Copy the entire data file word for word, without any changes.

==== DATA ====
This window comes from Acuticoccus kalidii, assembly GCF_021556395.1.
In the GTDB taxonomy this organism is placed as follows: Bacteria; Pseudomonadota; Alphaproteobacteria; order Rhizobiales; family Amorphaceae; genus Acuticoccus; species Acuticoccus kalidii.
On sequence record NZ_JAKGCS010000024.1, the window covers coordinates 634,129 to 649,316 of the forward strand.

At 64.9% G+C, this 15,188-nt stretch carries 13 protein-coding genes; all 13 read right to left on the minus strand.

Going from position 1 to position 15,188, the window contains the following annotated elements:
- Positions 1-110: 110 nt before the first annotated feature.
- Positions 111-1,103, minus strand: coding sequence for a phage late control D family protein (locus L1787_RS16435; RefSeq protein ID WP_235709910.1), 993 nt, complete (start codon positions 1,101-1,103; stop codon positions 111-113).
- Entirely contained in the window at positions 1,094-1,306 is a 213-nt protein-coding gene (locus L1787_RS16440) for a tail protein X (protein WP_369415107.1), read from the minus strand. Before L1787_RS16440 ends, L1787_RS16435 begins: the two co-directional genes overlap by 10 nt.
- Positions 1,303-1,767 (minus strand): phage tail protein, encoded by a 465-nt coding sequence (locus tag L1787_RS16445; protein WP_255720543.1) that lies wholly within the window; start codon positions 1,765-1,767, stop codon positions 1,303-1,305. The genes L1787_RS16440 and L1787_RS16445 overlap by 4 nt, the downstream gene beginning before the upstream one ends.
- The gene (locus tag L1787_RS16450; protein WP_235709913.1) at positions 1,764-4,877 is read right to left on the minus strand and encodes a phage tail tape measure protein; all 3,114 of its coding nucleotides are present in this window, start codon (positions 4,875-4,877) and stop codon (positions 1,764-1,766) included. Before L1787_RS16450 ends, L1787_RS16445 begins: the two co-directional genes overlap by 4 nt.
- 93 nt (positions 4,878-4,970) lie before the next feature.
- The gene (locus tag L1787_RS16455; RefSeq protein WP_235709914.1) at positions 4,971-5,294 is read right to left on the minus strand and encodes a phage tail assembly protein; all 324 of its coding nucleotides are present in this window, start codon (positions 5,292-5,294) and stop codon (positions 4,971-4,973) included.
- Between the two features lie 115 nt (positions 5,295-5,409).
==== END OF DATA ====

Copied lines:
This window comes from Acuticoccus kalidii, assembly GCF_021556395.1.
In the GTDB taxonomy this organism is placed as follows: Bacteria; Pseudomonadota; Alphaproteobacteria; order Rhizobiales; family Amorphaceae; genus Acuticoccus; species Acuticoccus kalidii.
On sequence record NZ_JAKGCS010000024.1, the window covers coordinates 634,129 to 649,316 of the forward strand.

At 64.9% G+C, this 15,188-nt stretch carries 13 protein-coding genes; all 13 read right to left on the minus strand.

Going from position 1 to position 15,188, the window contains the following annotated elements:
- Positions 1-110: 110 nt before the first annotated feature.
- Positions 111-1,103, minus strand: coding sequence for a phage late control D family protein (locus L1787_RS16435; RefSeq protein ID WP_235709910.1), 993 nt, complete (start codon positions 1,101-1,103; stop codon positions 111-113).
- Entirely contained in the window at positions 1,094-1,306 is a 213-nt protein-coding gene (locus L1787_RS16440) for a tail protein X (protein WP_369415107.1), read from the minus strand. Before L1787_RS16440 ends, L1787_RS16435 begins: the two co-directional genes overlap by 10 nt.
- Positions 1,303-1,767 (minus strand): phage tail protein, encoded by a 465-nt coding sequence (locus tag L1787_RS16445; protein WP_255720543.1) that lies wholly within the window; start codon positions 1,765-1,767, stop codon positions 1,303-1,305. The genes L1787_RS16440 and L1787_RS16445 overlap by 4 nt, the downstream gene beginning before the upstream one ends.
- The gene (locus tag L1787_RS16450; protein WP_235709913.1) at positions 1,764-4,877 is read right to left on the minus strand and encodes a phage tail tape measure protein; all 3,114 of its coding nucleotides are present in this window, start codon (positions 4,875-4,877) and stop codon (positions 1,764-1,766) included. Before L1787_RS16450 ends, L1787_RS16445 begins: the two co-directional genes overlap by 4 nt.
- 93 nt (positions 4,878-4,970) lie before the next feature.
- The gene (locus tag L1787_RS16455; RefSeq protein WP_235709914.1) at positions 4,971-5,294 is read right to left on the minus strand and encodes a phage tail assembly protein; all 324 of its coding nucleotides are present in this window, start codon (positions 5,292-5,294) and stop codon (positions 4,971-4,973) included.
- Between the two features lie 115 nt (positions 5,295-5,409).